Our Rotary club is located in the southern part of Gujrat State, India. Earlier this year, we had the incredible experience of hosting a series of medical camps, screening  thousands of community members for medical conditions and following up with life-saving surgeries.

A vocational training team of visiting specialists from the Association of Indian Physicians of Northern Ohio (AIPNO) performed 30 angiography procedures, 27 echocardiograms, 11 angioplasty procedures, seven heart bypass surgeries, eight chemotherapy and radiation treatments, and three surgeries to remove cancerous tumors. The project we envisioned as a medical pilgrimage clearly accomplished its goal of changing lives in our local community. Continue reading

Rotarians are a powerful force for polio eradication

A child is immunized against polio.

A child is immunized against polio.

By Steve Crane, a member of the Rotary Club of Seattle, Washington, USA, and a polio survivor. Crane has been appointed district polio eradication advocacy chair by successive governors in District 5030.

Rotary members are being asked if recent headlines mean there is some doubt about ending polio for good. Our answer is that the end of polio in India is the headline to remember.

We are at the heart of the Global Polio Eradication Initiative (GPEI), a partnership of Rotary International, the World Health Organization (WHO), UNICEF, the U.S. Centers for Disease Control and Prevention, the Bill & Melinda Gates Foundation, and many national governments. Rotary has contributed $1.3 billion to the GPEI through PolioPlus. And it is committed to adding up to $105 million per year over the next four years through the End Polio Now: Make History Today campaign.  Continue reading

Touching the hearts of thousands through Rotary service

Viral Purohit

Viral Purohit

By Suman Ramesh, a member of the Rotary Club of Lago-Palm Grove Estate, Lagos, Nigeria

For several years, our club has had the privilege of being part of an eye camp that provides free surgeries to patients with limited access to care in Nigeria. There is nothing quite like witnessing the joy on the face of a patient who arrives with limited vision, and leaves with the ability to see.

We team up with the medical staff from the Eye Institute in Navsari, India, to sponsor the camp, treating nearly a thousand patients in the Nigerian states of Lagos and Ogun spread over 10 days. Patients are screened and pre-surgery tests conducted for four to five weeks prior to the camp, drawing crowds of needy people, many of them suffering cataracts and similar eye conditions. It is very common for our club to receive calls from cataract patients inquiring about the dates of our camp. Continue reading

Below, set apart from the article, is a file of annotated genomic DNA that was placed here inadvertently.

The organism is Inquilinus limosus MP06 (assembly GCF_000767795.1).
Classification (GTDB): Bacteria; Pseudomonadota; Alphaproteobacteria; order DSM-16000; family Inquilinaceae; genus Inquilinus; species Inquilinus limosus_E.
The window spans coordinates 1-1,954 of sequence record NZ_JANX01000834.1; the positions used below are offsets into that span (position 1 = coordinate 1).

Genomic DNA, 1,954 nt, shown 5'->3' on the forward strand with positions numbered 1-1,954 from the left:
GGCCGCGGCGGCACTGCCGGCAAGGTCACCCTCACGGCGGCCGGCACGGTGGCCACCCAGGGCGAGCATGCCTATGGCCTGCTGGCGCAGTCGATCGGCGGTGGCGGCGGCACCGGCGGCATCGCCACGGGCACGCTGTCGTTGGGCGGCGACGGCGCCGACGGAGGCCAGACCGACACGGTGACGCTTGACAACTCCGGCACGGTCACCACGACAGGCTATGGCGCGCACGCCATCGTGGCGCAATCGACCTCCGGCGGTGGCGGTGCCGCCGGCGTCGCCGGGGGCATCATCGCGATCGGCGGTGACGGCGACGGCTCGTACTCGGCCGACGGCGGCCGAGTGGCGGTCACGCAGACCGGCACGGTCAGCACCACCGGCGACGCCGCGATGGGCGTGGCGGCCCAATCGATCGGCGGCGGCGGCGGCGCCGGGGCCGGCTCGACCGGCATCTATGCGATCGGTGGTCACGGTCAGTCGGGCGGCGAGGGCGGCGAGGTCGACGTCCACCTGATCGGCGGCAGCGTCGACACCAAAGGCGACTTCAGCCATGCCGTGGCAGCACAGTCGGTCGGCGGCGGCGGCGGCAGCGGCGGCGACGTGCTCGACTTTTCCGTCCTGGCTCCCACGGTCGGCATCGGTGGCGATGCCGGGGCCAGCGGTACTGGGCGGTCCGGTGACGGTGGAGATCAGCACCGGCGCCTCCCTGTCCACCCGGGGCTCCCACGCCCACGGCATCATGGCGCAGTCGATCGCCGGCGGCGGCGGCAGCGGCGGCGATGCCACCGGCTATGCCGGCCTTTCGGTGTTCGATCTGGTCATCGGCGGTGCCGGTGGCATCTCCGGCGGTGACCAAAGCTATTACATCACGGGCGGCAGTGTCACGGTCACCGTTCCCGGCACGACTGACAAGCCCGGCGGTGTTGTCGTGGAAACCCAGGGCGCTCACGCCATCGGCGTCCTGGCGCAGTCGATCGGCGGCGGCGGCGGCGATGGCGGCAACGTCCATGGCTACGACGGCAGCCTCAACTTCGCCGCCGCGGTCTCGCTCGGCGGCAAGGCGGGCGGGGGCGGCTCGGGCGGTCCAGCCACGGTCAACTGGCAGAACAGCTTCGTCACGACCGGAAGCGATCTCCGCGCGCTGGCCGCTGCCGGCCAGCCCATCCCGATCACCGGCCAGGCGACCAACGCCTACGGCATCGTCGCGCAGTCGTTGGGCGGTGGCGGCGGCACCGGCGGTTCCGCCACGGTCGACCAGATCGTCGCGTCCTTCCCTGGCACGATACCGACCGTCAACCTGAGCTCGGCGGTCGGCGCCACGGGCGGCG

Traveling around the world experiencing Rotary

By Brian Rocha, a member of the Rotary Club of Goleta, California, and District 5240 Public Relations Chair

I’ve done a bit of traveling in my life. But recently, I got an urge to turn my travel experience into something much more rewarding. I wanted to travel not just to travel, but to make an impact and make a difference in the world.

I pitched the idea to my Rotary club and Rotary International, and they were in full support. Support in terms of moral support. I financed the trip myself. So last year, I began an eight month journey visiting several different countries around the world, capturing pictures and video throughout the experience. Continue reading

Protecting the rights of indigenous peoples

Athili Sapriina during the annual Rotary Peace Fellow seminar at the University of Queensland.

Athili Sapriina during the annual Rotary Peace Fellow seminar at the University of Queensland, Australia.

By Athili Sapriina, 2013-2014 Rotary Peace Fellow at the University of Queensland, Australia

I first became aware of Rotary Peace Fellowships during a trip to the Rotary Peace Center at Duke University and the University of North Carolina at Chapel Hill, US, in 2008. I had previously attended the United Nations Permanent Forum on Indigenous Issues in New York City and over the years witnessed an increased involvement of Rotary with indigenous peoples issues. I am honored to be the first Naga to be awarded a Rotary Peace Fellowship.

The three million Nagas are indigenous peoples of the mountainous frontier between India and Burma. Since the end of British colonialism, Nagas have fiercely defended their independence resulting in the death of thousands — Indians, Burmese and Nagas

Continue reading